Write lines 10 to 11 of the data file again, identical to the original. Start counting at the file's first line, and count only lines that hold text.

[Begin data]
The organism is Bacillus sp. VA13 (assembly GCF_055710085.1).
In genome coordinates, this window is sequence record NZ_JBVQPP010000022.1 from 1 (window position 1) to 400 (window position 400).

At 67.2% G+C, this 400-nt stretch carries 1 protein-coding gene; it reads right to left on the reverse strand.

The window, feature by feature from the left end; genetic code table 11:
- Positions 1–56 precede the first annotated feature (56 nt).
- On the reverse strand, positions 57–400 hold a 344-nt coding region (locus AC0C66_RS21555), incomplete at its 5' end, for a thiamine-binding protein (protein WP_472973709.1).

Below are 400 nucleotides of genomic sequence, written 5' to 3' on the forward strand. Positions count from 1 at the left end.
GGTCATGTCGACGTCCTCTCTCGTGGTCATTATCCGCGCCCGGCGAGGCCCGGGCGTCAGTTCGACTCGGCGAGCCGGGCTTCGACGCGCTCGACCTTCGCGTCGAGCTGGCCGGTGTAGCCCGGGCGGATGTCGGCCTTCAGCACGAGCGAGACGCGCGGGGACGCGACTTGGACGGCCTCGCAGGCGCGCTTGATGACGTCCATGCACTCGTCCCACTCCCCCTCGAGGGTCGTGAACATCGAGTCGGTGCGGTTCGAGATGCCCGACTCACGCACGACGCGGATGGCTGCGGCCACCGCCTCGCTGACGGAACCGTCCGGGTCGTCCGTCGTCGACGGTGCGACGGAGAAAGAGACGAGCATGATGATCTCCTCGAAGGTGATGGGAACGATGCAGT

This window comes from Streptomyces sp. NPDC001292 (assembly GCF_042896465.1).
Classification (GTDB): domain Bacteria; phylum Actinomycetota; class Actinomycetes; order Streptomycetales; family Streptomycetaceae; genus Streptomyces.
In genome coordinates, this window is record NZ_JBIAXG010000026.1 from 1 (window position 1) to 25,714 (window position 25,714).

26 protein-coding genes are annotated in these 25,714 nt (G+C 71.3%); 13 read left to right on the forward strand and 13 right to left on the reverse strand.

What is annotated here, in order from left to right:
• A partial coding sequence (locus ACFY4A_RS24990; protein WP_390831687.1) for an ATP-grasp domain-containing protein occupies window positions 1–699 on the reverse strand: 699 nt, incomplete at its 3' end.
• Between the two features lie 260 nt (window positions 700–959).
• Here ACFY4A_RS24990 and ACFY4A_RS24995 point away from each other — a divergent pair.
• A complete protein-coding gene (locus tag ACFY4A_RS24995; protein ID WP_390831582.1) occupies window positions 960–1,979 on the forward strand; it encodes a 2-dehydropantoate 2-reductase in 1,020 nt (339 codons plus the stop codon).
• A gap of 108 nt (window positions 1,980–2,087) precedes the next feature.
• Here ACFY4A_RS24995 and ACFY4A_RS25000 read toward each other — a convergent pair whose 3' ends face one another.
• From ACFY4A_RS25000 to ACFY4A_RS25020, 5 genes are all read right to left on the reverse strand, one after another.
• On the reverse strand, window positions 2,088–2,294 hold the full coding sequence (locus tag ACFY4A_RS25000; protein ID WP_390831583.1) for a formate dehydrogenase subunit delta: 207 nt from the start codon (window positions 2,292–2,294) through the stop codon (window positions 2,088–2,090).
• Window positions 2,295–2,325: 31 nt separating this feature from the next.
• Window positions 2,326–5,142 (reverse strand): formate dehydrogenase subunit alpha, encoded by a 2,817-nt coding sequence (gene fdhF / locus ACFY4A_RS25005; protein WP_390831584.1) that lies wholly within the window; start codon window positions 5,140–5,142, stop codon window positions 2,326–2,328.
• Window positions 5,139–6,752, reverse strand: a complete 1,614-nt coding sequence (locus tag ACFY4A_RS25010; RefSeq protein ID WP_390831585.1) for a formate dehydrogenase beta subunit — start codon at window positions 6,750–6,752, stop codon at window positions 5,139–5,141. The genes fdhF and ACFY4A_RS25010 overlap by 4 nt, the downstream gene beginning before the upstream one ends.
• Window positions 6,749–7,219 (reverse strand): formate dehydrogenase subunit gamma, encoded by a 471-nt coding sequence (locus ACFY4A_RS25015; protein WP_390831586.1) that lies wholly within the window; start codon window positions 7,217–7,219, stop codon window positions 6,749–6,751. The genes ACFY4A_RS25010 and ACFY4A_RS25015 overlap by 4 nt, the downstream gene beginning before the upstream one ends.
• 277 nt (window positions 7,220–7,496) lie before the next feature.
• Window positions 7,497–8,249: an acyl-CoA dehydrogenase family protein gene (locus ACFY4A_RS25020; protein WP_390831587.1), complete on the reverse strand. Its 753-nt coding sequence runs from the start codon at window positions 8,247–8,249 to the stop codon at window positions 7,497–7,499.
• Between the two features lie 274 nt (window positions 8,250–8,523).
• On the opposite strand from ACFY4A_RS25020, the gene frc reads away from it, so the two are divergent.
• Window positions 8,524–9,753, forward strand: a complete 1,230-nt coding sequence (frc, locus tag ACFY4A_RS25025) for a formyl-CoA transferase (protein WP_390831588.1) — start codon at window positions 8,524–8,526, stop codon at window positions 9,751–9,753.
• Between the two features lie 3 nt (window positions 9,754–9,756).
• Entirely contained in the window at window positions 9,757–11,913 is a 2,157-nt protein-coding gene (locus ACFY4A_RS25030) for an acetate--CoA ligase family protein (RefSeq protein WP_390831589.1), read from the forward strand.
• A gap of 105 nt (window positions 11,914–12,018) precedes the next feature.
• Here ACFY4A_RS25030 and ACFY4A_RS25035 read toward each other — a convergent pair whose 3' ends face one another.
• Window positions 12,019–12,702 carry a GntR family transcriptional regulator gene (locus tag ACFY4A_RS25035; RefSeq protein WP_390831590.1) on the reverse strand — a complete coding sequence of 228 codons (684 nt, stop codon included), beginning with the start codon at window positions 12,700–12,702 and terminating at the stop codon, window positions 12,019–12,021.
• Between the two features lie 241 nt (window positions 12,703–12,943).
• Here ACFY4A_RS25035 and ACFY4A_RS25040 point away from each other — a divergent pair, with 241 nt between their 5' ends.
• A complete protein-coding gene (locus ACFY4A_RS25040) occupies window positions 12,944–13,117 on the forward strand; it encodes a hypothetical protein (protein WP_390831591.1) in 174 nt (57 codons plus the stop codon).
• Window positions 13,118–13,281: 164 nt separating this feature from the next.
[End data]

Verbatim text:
Classification (GTDB): domain Bacteria; phylum Actinomycetota; class Actinomycetes; order Streptomycetales; family Streptomycetaceae; genus Streptomyces.
In genome coordinates, this window is record NZ_JBIAXG010000026.1 from 1 (window position 1) to 25,714 (window position 25,714).